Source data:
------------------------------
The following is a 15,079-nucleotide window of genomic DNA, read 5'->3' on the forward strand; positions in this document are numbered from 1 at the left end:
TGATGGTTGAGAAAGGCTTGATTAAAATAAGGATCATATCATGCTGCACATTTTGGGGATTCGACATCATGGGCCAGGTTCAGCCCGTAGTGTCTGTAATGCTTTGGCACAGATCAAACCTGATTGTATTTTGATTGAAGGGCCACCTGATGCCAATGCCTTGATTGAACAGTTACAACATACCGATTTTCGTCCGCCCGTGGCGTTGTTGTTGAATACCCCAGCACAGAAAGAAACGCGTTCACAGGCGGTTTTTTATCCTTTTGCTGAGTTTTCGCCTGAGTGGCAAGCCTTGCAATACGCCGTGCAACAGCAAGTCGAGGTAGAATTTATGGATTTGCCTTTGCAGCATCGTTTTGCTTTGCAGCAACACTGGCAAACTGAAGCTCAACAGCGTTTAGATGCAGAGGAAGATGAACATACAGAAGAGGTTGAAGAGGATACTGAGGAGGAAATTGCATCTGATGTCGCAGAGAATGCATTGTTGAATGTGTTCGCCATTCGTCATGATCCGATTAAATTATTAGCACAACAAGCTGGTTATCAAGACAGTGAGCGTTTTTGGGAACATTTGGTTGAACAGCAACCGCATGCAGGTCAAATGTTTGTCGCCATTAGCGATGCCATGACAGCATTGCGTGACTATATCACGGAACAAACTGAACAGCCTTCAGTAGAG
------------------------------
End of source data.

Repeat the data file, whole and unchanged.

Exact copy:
The following is a 15,079-nucleotide window of genomic DNA, read 5'->3' on the forward strand; positions in this document are numbered from 1 at the left end:
TGATGGTTGAGAAAGGCTTGATTAAAATAAGGATCATATCATGCTGCACATTTTGGGGATTCGACATCATGGGCCAGGTTCAGCCCGTAGTGTCTGTAATGCTTTGGCACAGATCAAACCTGATTGTATTTTGATTGAAGGGCCACCTGATGCCAATGCCTTGATTGAACAGTTACAACATACCGATTTTCGTCCGCCCGTGGCGTTGTTGTTGAATACCCCAGCACAGAAAGAAACGCGTTCACAGGCGGTTTTTTATCCTTTTGCTGAGTTTTCGCCTGAGTGGCAAGCCTTGCAATACGCCGTGCAACAGCAAGTCGAGGTAGAATTTATGGATTTGCCTTTGCAGCATCGTTTTGCTTTGCAGCAACACTGGCAAACTGAAGCTCAACAGCGTTTAGATGCAGAGGAAGATGAACATACAGAAGAGGTTGAAGAGGATACTGAGGAGGAAATTGCATCTGATGTCGCAGAGAATGCATTGTTGAATGTGTTCGCCATTCGTCATGATCCGATTAAATTATTAGCACAACAAGCTGGTTATCAAGACAGTGAGCGTTTTTGGGAACATTTGGTTGAACAGCAACCGCATGCAGGTCAAATGTTTGTCGCCATTAGCGATGCCATGACAGCATTGCGTGACTATATCACGGAACAAACTGAACAGCCTTCAGTAGAG